Terms for Describing "Our Dance"

As can be seen by the numerous articles on this website - which reflect considerable debate in the community, definitions can be fraught. Here is some more muddying of the waters.

belly dance   belly raqs   danse du ventre   MED   ME folkloric dance   oriental   raqs beledi   raqs sharqi   SITA  

belly dance, bellydance

English translation of the French "danse du ventre" - dance of the abdomen. The popular use of this label is usually attributed to Sol Bloom (1893). Many dancers reject this term (eg Morocco) as it is a misnomer which objectifies the dancer and is associated with titillation.

1 - Broad definition:

Dance developed from Middle Eastern and North African solo, improvised dance characterised by torso articulations which still maintains elements and character of its roots. This definition would include not only raqs sharqi but also hagalla, schikhatt, most AmCab, ATS and some other Tribal work. Group folk dances such as debke and ahouache are excluded as are ritual dances such as guerda and zar.

2 - Narrow definition:

Reduce the broad definition (above) to only include dances developed from raqs beledi/raqs sharqi.

3 - Narrower definition:

Reduce the narrow definition (above) to only include dances performed as public entertainment by paid dancers.

4 - Appropriation definition:

Dances developed from raqs beledi/raqs sharqi performed by non-Middle Eastern dancers.

5 - Catch All definition:

Any dance which includes any of the following elements: torso articulations, isolations, hip circles, Middle Eastern rhythms or instruments, bare bellies, veils or zills. This definition would pull in not only jazz but hula, dances from India and Indonesia., and a range of interpretative dance. This is not a useful definition.

6 - Feminization definition:

Any of the above, but limited to only cover the dance when performed by women and/or expressing a feminine essence.

danse du ventre

French for "dance of the abdomen". Initially applied to Algerian dance such that of the Ouled Nail (in which they do move the abdomen). By the 20th century it was commonly used for any torso articulated dance from the Middle East.

danse orientale

see oriental

Middle Eastern Dance, MED

Any dance directly from the Middle East or North Africa or derived from the Middle East or North Africa and retaining significant features pertaining to movement vocabulary, music, attitude and costuming. MED is an umbrella term for Belly dance and Middle Eastern folkloric dance.

Middle Eastern folkloric dance

"Middle Eastern folkloric" is recreation within abilities, money and opportunity of specific folkloric styles - ie should be a match of movement vocab, music, and (stage adapted) costume. This includes (after 50 years) Reda styling.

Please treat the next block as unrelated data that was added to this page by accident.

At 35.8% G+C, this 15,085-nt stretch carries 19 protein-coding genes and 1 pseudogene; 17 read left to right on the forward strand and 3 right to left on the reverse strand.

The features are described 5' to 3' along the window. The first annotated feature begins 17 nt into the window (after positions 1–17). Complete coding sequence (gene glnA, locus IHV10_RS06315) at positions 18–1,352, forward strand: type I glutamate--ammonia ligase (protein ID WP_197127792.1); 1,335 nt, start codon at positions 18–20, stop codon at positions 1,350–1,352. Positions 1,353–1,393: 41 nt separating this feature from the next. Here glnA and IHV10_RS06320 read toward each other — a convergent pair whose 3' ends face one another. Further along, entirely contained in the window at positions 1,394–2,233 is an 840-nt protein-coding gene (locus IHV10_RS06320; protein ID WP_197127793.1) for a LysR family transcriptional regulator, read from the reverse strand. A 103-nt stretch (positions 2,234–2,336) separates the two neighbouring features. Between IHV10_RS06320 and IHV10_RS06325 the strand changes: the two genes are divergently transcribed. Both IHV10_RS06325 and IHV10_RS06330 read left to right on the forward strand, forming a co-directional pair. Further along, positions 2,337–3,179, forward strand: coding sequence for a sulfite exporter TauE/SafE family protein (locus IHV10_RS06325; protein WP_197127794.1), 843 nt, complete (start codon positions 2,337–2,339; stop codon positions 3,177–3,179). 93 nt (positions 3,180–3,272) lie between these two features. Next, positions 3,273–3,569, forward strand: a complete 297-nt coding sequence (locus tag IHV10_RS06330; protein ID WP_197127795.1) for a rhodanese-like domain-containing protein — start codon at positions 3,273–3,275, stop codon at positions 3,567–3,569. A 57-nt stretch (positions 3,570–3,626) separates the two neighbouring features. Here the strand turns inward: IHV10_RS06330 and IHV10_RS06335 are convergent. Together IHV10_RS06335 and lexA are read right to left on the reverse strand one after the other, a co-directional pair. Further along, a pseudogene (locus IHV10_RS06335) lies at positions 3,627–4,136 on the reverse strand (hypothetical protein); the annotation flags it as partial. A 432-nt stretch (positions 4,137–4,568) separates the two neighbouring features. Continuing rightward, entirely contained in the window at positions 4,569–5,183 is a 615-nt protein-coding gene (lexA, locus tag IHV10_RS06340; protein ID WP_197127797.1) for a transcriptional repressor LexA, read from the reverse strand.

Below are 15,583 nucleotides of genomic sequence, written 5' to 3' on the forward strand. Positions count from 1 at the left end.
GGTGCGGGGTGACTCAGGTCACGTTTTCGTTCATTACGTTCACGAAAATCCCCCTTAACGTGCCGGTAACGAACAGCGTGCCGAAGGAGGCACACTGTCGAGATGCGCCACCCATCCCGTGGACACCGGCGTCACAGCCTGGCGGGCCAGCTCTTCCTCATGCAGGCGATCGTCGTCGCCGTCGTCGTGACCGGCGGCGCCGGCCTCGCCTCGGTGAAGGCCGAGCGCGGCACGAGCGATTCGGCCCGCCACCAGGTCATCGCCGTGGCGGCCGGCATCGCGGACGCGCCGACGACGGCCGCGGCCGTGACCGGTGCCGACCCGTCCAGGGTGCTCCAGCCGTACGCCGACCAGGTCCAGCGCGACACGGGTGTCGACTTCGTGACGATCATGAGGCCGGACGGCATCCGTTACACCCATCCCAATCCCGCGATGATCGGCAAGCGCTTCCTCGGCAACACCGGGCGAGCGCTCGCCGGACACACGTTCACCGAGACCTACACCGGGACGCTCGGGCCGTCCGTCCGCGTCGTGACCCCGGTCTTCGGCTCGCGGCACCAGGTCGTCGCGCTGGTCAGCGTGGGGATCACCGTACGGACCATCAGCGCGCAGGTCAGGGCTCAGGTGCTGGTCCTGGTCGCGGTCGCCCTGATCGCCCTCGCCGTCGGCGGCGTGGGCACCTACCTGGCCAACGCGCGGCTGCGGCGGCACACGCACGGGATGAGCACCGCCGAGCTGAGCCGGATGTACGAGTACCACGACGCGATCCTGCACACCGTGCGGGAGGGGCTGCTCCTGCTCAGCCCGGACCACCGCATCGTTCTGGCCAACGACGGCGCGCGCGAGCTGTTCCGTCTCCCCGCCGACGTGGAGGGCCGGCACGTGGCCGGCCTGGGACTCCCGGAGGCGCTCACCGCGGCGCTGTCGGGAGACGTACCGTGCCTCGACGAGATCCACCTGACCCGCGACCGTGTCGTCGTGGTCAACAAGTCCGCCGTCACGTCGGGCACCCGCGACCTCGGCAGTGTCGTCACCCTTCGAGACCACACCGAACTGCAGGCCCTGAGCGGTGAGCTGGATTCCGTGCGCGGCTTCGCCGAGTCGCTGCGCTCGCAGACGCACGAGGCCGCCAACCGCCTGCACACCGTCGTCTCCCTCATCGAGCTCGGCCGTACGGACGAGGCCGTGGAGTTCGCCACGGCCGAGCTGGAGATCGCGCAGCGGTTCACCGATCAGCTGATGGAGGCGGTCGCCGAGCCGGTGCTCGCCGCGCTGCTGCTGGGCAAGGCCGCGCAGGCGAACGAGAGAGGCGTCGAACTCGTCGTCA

oriental, orientale

This shorthand for "danse orientale", a French translation of the Arabic raqs sharqi which only appeared in the 1920s. Initially it was used to describe the style of the Golden Age dancers such as Tahiya Karioka, Samia Gamal and Naima Akef.

1 - Narrow definition:

"oriental" can be used to describe dance with a certain posture and quality of movement - arms lifted, well isolated, good use of floor space. Music for oriental dance is usually long (starting at 8 minutes for a really short piece), complex (with many sections and changes of rhythm) and uses a full orchestra.

2 - Broad definition:

It is also used in a looser sense to mean not folkloric - as in "If you do the ghawazee, I'll do the oriental". Basically traditional "belly dance" - bra & belt, maybe veil, usually solo. It can also be used to cover troupes and choreographed pieces.

raqs sharqi, raks sharki, raks shargi

Transliteration of the Arabic raqs sharqi ("raqs sharqi" distinguishes between the qaf and kaf, "raks sharki " does not and uses the more common English letter k, "raks shargi" transliterates the Egyptian pronunciation rather than the written Arabic - more on raqs vs raks). It literally means eastern dance (ie oriental dance).

The term raqs sharqi appeared in Egypt in the1920s and was used to distinguish the new nightclub style dance from the older style dance (raqs beledi) as performed socially and by the Mohamed Ali Street dancers. The name was said to invoke the mysterious east for their mainly western audience.

1 - General definition:

Some dancers use this as the term of choice for what many call "belly dance". That is any style from either the Middle East or the West (but excluding Tribal).

2 - Narrow definition:

It can also be used to imply Egyptian styling - not necessarily modern Egyptian - but less AmCam - or Turkish. Usually solo

3 - Hilal definition:

Suraya Hilal also has her own version of raqs sharqi.

raqs beledi

Transliteration of the Arabic raqs beledi. Literally "community dance" from "beledi" meaning "my country".

1 - Broad definition:

Strictly speaking all dance as performed in the Middle East by natives is "raqs beledi" - from social belly dancing, to ghawazee, to raqs assaya, to khaleegy. Historically it also described the dance performed by professional dancers - such as those from Mohamed Ali Street.

2 - Narrow definition:

It is also used to describe a looser style of Egyptian dance with some urban sophistication but more relaxed than raqs sharqi; nearly always solo and improvised. Think Fifi Abdou. The milaya lef and mi'allima tableaux also fit within this definition.

3 - Hilal definition:

Suraya Hilal also has her own version of raqs beledi based on the beledi progression and a use of archetypes.

belly raqs®

My compromise term to embrace aspects of belly dance and Middle Eastern folkloric. Here's why.


Andrea Deagon came up with SITA as a neutral term to describe the dance. It stands for solo-improvised dance based on torso articulation. This was also adapted and used by Shay and Young in "Belly Dance".

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